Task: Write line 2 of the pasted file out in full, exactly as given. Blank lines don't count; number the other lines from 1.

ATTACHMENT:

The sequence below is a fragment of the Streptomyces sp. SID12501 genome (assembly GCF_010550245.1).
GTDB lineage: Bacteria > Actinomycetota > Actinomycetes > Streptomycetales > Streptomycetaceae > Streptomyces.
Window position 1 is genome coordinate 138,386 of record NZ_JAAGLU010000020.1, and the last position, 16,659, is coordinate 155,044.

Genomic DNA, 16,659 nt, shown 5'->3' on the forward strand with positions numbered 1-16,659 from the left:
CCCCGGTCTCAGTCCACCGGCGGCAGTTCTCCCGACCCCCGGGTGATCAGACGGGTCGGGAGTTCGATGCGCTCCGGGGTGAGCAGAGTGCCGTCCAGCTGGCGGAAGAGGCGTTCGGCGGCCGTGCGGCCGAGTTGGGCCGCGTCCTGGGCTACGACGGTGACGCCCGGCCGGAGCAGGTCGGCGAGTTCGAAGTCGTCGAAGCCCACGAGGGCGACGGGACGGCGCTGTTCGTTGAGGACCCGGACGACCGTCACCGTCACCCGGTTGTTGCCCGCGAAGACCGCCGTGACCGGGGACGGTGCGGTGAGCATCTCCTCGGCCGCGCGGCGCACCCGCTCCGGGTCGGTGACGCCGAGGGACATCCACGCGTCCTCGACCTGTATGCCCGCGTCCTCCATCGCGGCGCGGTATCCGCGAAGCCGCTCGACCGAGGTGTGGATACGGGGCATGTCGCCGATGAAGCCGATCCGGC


GTDB lineage: Bacteria > Actinomycetota > Actinomycetes > Streptomycetales > Streptomycetaceae > Streptomyces.